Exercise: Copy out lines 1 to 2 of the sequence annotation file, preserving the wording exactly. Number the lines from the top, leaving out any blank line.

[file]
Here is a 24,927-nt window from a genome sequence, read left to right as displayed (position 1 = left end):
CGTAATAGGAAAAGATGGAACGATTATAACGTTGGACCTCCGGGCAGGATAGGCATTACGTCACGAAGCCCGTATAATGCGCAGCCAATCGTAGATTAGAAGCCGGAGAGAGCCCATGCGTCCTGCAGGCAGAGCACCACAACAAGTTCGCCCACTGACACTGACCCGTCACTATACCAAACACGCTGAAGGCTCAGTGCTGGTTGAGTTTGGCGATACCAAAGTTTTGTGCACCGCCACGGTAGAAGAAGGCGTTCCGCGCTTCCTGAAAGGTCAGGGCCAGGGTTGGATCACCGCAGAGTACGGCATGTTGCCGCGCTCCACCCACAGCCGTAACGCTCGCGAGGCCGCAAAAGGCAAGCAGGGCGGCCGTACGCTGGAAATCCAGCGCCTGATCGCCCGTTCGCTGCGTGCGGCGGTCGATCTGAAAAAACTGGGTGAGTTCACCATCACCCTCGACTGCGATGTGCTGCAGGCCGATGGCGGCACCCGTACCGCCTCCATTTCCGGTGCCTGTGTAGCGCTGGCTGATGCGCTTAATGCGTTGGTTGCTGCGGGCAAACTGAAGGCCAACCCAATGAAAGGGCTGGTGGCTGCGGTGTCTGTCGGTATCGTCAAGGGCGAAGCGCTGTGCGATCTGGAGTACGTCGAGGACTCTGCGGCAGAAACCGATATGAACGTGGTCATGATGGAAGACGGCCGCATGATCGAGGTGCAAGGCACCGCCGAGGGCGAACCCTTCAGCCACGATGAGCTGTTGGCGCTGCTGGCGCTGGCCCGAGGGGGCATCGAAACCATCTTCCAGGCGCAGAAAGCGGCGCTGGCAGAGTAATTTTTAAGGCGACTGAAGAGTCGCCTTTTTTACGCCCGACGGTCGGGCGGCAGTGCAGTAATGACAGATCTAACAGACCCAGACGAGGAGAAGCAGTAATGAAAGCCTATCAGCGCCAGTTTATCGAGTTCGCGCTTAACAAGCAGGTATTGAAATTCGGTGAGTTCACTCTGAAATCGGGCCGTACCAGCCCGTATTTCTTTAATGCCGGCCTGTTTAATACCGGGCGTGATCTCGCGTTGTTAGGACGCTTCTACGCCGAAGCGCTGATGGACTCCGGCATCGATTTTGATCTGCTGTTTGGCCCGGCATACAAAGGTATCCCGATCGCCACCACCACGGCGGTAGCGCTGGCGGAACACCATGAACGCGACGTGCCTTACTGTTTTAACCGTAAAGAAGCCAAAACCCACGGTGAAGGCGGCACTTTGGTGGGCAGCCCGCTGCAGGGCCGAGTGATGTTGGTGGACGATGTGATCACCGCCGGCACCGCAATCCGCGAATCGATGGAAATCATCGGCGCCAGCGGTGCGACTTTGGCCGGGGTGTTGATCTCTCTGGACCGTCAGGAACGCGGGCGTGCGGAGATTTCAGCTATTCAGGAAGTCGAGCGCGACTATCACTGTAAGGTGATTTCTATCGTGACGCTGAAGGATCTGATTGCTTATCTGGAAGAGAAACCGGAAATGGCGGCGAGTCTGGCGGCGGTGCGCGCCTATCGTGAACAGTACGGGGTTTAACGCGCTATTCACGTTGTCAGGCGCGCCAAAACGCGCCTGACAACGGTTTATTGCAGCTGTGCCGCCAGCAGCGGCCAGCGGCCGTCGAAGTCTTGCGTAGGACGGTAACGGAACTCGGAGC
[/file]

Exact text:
Here is a 24,927-nt window from a genome sequence, read left to right as displayed (position 1 = left end):
CGTAATAGGAAAAGATGGAACGATTATAACGTTGGACCTCCGGGCAGGATAGGCATTACGTCACGAAGCCCGTATAATGCGCAGCCAATCGTAGATTAGAAGCCGGAGAGAGCCCATGCGTCCTGCAGGCAGAGCACCACAACAAGTTCGCCCACTGACACTGACCCGTCACTATACCAAACACGCTGAAGGCTCAGTGCTGGTTGAGTTTGGCGATACCAAAGTTTTGTGCACCGCCACGGTAGAAGAAGGCGTTCCGCGCTTCCTGAAAGGTCAGGGCCAGGGTTGGATCACCGCAGAGTACGGCATGTTGCCGCGCTCCACCCACAGCCGTAACGCTCGCGAGGCCGCAAAAGGCAAGCAGGGCGGCCGTACGCTGGAAATCCAGCGCCTGATCGCCCGTTCGCTGCGTGCGGCGGTCGATCTGAAAAAACTGGGTGAGTTCACCATCACCCTCGACTGCGATGTGCTGCAGGCCGATGGCGGCACCCGTACCGCCTCCATTTCCGGTGCCTGTGTAGCGCTGGCTGATGCGCTTAATGCGTTGGTTGCTGCGGGCAAACTGAAGGCCAACCCAATGAAAGGGCTGGTGGCTGCGGTGTCTGTCGGTATCGTCAAGGGCGAAGCGCTGTGCGATCTGGAGTACGTCGAGGACTCTGCGGCAGAAACCGATATGAACGTGGTCATGATGGAAGACGGCCGCATGATCGAGGTGCAAGGCACCGCCGAGGGCGAACCCTTCAGCCACGATGAGCTGTTGGCGCTGCTGGCGCTGGCCCGAGGGGGCATCGAAACCATCTTCCAGGCGCAGAAAGCGGCGCTGGCAGAGTAATTTTTAAGGCGACTGAAGAGTCGCCTTTTTTACGCCCGACGGTCGGGCGGCAGTGCAGTAATGACAGATCTAACAGACCCAGACGAGGAGAAGCAGTAATGAAAGCCTATCAGCGCCAGTTTATCGAGTTCGCGCTTAACAAGCAGGTATTGAAATTCGGTGAGTTCACTCTGAAATCGGGCCGTACCAGCCCGTATTTCTTTAATGCCGGCCTGTTTAATACCGGGCGTGATCTCGCGTTGTTAGGACGCTTCTACGCCGAAGCGCTGATGGACTCCGGCATCGATTTTGATCTGCTGTTTGGCCCGGCATACAAAGGTATCCCGATCGCCACCACCACGGCGGTAGCGCTGGCGGAACACCATGAACGCGACGTGCCTTACTGTTTTAACCGTAAAGAAGCCAAAACCCACGGTGAAGGCGGCACTTTGGTGGGCAGCCCGCTGCAGGGCCGAGTGATGTTGGTGGACGATGTGATCACCGCCGGCACCGCAATCCGCGAATCGATGGAAATCATCGGCGCCAGCGGTGCGACTTTGGCCGGGGTGTTGATCTCTCTGGACCGTCAGGAACGCGGGCGTGCGGAGATTTCAGCTATTCAGGAAGTCGAGCGCGACTATCACTGTAAGGTGATTTCTATCGTGACGCTGAAGGATCTGATTGCTTATCTGGAAGAGAAACCGGAAATGGCGGCGAGTCTGGCGGCGGTGCGCGCCTATCGTGAACAGTACGGGGTTTAACGCGCTATTCACGTTGTCAGGCGCGCCAAAACGCGCCTGACAACGGTTTATTGCAGCTGTGCCGCCAGCAGCGGCCAGCGGCCGTCGAAGTCTTGCGTAGGACGGTAACGGAACTCGGAGC